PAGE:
What The "Real" Retail Spending Report Reveals

Tyler Durden's picture

When it comes to the validity, accuracy and honesty of government-sourced data, sadly there is much to be desired in the time of the New Normal, when governments have made it very clear they will resort to any measure to boost confidence - from the wealth effect to flagrantly doctoring economic (dis)information.

Luckly for now at least, the private sector provides a somewhat credible alternative, although even that is rapidly being subsumed by the government apparatus (see ADP morphing into BLS-lite). Still, it is a useful data point for those who still care about the anachronism known as "fundamentals." So in order to supplement the retail data disclosed earlier which according to some was the "most important retail spending" report in years, one useful counterpoint is sales data as disclosed by credit card processors such as MasterCard (sadly often hiding behind subscription paywalls). Here are some highlights of what a parsing such a recent report reveals, courtesy of Bloomberg.

  • Since the end of 2009, growth in U.S. consumer spending has been driven largely by luxury goods and consumer staples. The middle class has less disposable income (or access to credit) available for discretionary purchases.
  • The growth of U.S. retail spending (excluding autos) slowed from an annual average pace of 8 percent in 2011 to 5.1 percent in 2012. In the first five months of 2013, U.S. retail sales have been growing at an annual average pace of just 3.5 percent.
  • U.S. consumers have been cutting spending on electronics, air travel and gasoline since the beginning of the year. In contrast, sales of necessities such as groceries and baby clothes are robust.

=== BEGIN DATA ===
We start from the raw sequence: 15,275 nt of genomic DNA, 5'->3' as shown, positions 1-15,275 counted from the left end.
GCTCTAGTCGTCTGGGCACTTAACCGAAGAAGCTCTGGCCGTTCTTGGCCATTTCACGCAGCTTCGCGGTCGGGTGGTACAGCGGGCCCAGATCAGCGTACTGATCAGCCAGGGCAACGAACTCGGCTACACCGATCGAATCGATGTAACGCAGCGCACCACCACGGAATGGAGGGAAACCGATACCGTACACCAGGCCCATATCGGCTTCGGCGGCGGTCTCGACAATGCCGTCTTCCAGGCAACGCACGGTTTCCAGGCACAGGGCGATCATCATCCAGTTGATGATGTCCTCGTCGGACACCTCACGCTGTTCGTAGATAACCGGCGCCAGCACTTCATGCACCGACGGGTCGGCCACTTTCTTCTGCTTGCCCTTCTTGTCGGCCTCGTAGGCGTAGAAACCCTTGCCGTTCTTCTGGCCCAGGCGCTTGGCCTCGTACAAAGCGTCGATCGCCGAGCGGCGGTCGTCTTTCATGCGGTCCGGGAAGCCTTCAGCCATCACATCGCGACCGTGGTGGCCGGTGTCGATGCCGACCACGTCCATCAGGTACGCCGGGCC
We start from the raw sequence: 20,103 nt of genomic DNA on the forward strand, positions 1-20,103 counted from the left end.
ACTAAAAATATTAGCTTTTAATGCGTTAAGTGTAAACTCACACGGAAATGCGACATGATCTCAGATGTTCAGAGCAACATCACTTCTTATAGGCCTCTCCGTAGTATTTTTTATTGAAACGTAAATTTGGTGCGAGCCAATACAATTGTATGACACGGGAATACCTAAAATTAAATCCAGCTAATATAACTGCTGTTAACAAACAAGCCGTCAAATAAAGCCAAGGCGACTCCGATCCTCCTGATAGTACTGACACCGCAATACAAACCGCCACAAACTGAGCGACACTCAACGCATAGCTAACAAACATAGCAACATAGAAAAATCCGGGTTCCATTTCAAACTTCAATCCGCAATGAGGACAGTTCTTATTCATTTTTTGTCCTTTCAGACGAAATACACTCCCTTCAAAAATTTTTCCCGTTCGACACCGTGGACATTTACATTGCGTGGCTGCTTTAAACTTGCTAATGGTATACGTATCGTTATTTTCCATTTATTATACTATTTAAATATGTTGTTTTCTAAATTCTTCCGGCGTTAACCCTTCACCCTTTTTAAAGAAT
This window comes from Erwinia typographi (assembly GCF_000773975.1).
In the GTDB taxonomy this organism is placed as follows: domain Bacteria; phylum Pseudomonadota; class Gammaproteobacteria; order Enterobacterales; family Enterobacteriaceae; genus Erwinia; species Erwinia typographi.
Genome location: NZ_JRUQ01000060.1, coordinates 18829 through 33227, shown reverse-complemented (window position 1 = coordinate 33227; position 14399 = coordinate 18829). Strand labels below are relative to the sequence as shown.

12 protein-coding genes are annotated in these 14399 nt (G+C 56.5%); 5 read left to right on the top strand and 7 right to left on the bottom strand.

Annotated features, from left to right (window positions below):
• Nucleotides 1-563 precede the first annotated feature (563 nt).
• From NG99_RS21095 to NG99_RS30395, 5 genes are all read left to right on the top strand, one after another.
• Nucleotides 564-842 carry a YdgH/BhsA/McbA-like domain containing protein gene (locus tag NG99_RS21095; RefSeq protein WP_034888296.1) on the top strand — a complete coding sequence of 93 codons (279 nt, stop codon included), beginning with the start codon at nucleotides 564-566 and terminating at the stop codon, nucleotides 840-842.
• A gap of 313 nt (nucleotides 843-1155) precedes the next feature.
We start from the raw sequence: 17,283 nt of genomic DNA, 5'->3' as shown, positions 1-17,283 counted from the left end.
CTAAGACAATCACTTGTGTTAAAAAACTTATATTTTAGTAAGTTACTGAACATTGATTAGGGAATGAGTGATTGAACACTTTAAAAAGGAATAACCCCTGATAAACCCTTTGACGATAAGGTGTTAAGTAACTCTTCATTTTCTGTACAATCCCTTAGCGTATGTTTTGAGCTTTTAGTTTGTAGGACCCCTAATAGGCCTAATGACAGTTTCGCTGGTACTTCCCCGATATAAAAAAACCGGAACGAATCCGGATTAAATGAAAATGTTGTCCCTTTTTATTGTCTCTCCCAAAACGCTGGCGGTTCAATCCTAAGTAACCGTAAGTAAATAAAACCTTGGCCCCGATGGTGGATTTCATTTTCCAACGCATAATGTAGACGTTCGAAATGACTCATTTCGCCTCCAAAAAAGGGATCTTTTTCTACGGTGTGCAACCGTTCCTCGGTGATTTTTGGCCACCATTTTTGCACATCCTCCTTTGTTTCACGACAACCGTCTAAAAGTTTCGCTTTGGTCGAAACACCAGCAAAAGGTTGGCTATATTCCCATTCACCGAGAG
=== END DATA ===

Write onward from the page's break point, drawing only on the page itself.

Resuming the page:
• U.S. spending on home furnishings and repairs continues to be robust, which suggests that the housing recovery still has some legs.
  • On the other hand, the surge in spending on auto maintenance means that people are reluctant to buy new cars, preferring instead to repair what they already own. Similarly, there has been a significant decline in auto parts sales since the end of 2012.
  • U.S. purchases of high-end jewelry have grown much more slowly than total retail spending. Moreover, high-end jewelry spending hasn't matched its peak in December 2007.
  • Consumption in Canada has been weaker than in the U.S. for several years despite a much healthier labor market. This might be explained by the slowdown in China and the contraction in commodity demand.
  • U.K. luxury spending seems to be at least partly driven by the prices of oil and natural gas. That suggests that wealthy Russians and Middle Easterners are a significant source of demand for high-end goods in British stores.
  • The U.S., U.K. and Canada have all experienced a surge in "staycations" as families avoid expensive travel in favor of simpler -- and cheaper -- pleasures at home.
  • Perhaps reflecting the global sell-off in commodities, spending on luxury goods in the U.K. has been declining from prior-year periods for the past six months. Growth in U.S. luxury spending has slower than total U.S. retail sales in the first few months of 2013.
  • MasterCard Advisors estimates that Canadian retail spending has only increased by 0.5 percent in the past 12 months. As recently as March, the 12-month change in consumer spending was actually negative.

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